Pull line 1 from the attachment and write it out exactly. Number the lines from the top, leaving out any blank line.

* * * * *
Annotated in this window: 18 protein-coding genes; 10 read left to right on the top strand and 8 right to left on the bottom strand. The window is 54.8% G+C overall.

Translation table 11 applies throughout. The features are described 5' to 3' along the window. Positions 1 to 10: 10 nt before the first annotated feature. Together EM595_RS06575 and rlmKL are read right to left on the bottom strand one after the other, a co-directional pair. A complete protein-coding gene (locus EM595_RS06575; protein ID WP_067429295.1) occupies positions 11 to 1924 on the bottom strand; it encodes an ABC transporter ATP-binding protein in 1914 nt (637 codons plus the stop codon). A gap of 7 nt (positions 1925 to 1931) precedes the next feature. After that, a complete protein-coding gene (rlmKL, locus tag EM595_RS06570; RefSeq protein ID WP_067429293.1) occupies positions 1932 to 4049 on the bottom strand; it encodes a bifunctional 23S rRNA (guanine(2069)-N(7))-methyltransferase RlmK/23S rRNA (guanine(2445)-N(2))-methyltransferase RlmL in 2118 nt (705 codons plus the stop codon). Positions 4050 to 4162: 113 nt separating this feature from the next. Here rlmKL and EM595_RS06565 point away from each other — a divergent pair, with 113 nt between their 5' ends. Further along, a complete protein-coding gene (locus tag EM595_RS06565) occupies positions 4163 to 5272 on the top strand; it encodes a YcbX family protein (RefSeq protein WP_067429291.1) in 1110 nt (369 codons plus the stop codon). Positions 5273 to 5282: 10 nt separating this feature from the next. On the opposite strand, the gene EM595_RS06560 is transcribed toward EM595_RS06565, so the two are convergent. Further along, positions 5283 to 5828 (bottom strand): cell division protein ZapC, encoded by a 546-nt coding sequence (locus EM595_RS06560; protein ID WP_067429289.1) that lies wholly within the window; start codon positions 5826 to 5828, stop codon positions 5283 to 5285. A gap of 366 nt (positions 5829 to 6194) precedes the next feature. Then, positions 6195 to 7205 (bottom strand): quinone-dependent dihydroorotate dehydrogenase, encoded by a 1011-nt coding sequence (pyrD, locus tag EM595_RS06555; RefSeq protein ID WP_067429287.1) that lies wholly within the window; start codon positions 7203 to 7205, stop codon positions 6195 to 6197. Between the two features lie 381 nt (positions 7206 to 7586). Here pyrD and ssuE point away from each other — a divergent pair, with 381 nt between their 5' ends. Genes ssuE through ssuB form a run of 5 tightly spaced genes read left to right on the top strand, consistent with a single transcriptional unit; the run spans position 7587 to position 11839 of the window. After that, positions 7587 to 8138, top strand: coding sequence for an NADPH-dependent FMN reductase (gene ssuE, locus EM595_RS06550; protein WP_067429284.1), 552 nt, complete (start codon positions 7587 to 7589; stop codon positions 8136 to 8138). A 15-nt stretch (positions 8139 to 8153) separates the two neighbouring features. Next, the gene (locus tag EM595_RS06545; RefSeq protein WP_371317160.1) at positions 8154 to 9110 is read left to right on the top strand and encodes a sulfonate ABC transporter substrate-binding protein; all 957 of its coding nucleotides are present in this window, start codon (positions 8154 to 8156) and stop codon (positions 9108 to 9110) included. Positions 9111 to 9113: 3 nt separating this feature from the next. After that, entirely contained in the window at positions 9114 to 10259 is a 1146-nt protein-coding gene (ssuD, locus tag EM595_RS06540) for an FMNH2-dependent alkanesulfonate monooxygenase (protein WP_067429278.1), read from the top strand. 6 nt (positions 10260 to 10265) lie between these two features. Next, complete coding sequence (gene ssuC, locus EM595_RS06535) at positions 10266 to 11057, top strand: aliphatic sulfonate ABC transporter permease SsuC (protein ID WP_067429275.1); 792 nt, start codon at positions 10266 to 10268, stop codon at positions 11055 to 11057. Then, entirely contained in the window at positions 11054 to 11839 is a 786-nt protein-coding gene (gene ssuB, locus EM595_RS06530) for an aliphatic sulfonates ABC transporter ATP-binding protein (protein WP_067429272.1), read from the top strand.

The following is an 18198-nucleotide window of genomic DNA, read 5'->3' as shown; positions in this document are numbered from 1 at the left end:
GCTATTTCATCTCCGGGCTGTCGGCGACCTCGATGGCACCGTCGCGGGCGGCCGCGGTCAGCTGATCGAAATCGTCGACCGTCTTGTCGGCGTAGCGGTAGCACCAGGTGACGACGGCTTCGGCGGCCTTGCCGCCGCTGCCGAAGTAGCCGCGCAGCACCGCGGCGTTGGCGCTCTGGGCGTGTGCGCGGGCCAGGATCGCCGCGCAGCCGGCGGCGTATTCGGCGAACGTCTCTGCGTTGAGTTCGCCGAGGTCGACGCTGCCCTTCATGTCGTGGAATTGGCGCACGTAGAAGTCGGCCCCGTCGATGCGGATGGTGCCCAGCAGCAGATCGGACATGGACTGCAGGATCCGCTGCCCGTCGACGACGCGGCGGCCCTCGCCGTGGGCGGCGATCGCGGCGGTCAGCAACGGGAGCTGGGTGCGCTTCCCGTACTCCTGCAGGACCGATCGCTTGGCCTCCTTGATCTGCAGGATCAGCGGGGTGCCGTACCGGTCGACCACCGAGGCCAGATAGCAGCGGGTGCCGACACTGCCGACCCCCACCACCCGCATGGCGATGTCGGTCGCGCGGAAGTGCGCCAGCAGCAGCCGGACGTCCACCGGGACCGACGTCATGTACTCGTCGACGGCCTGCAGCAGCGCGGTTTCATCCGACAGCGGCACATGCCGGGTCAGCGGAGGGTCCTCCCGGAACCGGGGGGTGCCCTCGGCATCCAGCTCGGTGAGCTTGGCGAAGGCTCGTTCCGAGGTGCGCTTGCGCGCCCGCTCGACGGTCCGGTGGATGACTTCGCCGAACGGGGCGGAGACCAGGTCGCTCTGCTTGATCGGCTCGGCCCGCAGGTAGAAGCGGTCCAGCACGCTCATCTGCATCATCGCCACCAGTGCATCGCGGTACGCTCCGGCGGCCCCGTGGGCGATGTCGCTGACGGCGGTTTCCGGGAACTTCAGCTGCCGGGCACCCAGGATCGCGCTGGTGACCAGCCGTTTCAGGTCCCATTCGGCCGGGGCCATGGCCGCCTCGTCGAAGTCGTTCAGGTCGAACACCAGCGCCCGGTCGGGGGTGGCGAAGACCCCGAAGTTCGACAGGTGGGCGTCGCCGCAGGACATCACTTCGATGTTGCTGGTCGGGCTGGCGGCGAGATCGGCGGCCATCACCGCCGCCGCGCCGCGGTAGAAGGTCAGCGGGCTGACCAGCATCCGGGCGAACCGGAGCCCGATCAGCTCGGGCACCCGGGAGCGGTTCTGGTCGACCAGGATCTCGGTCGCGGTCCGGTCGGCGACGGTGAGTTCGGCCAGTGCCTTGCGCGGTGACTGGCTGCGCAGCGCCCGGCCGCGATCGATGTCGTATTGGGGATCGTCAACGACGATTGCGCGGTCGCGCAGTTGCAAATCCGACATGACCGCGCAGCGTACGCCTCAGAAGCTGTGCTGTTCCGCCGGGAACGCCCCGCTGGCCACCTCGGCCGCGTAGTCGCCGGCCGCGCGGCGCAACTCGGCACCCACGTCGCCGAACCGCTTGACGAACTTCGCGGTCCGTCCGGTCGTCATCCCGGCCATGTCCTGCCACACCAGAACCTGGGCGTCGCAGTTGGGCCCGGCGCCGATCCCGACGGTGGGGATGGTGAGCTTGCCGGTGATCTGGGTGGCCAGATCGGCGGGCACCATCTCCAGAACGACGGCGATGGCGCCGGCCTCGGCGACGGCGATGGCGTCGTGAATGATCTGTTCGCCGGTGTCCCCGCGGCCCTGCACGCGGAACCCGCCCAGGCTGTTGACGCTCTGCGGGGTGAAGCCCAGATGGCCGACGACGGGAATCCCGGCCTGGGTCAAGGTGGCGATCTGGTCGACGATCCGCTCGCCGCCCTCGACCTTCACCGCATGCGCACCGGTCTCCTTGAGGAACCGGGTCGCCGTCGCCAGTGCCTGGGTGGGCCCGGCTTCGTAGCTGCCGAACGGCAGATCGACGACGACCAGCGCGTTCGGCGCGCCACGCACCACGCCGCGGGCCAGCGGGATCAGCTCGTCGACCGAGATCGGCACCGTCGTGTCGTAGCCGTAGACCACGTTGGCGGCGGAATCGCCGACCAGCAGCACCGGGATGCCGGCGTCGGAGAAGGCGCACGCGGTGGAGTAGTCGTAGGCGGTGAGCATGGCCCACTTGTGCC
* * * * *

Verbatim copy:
Annotated in this window: 18 protein-coding genes; 10 read left to right on the top strand and 8 right to left on the bottom strand. The window is 54.8% G+C overall.